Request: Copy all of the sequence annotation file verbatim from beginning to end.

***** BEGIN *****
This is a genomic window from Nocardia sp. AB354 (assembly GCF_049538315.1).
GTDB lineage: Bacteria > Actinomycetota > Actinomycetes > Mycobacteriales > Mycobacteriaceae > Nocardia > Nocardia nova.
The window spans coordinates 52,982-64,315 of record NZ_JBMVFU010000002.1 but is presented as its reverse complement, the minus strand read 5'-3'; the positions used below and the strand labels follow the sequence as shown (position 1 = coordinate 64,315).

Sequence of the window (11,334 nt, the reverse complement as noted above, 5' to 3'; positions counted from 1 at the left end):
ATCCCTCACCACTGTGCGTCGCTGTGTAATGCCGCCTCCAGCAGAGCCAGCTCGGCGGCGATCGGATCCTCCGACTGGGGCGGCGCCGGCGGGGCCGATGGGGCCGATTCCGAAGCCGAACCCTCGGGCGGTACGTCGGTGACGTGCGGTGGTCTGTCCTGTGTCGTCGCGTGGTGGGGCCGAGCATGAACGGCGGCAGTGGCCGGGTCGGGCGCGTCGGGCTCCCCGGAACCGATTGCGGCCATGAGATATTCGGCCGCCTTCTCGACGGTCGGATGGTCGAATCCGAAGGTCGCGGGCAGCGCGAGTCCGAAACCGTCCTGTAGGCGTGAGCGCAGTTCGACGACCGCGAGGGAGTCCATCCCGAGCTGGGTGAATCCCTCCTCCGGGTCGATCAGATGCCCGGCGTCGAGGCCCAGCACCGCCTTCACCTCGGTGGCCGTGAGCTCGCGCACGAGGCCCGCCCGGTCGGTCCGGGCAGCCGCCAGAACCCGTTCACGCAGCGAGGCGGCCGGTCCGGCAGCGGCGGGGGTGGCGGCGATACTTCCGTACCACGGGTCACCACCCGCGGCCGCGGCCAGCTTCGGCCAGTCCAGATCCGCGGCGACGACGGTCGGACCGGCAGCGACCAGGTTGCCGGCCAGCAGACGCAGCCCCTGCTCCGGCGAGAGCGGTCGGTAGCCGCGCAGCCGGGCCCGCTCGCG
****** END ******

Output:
This is a genomic window from Nocardia sp. AB354 (assembly GCF_049538315.1).
GTDB lineage: Bacteria > Actinomycetota > Actinomycetes > Mycobacteriales > Mycobacteriaceae > Nocardia > Nocardia nova.
The window spans coordinates 52,982-64,315 of record NZ_JBMVFU010000002.1 but is presented as its reverse complement, the minus strand read 5'-3'; the positions used below and the strand labels follow the sequence as shown (position 1 = coordinate 64,315).

Sequence of the window (11,334 nt, the reverse complement as noted above, 5' to 3'; positions counted from 1 at the left end):
ATCCCTCACCACTGTGCGTCGCTGTGTAATGCCGCCTCCAGCAGAGCCAGCTCGGCGGCGATCGGATCCTCCGACTGGGGCGGCGCCGGCGGGGCCGATGGGGCCGATTCCGAAGCCGAACCCTCGGGCGGTACGTCGGTGACGTGCGGTGGTCTGTCCTGTGTCGTCGCGTGGTGGGGCCGAGCATGAACGGCGGCAGTGGCCGGGTCGGGCGCGTCGGGCTCCCCGGAACCGATTGCGGCCATGAGATATTCGGCCGCCTTCTCGACGGTCGGATGGTCGAATCCGAAGGTCGCGGGCAGCGCGAGTCCGAAACCGTCCTGTAGGCGTGAGCGCAGTTCGACGACCGCGAGGGAGTCCATCCCGAGCTGGGTGAATCCCTCCTCCGGGTCGATCAGATGCCCGGCGTCGAGGCCCAGCACCGCCTTCACCTCGGTGGCCGTGAGCTCGCGCACGAGGCCCGCCCGGTCGGTCCGGGCAGCCGCCAGAACCCGTTCACGCAGCGAGGCGGCCGGTCCGGCAGCGGCGGGGGTGGCGGCGATACTTCCGTACCACGGGTCACCACCCGCGGCCGCGGCCAGCTTCGGCCAGTCCAGATCCGCGGCGACGACGGTCGGACCGGCAGCGACCAGGTTGCCGGCCAGCAGACGCAGCCCCTGCTCCGGCGAGAGCGGTCGGTAGCCGCGCAGCCGGGCCCGCTCGCG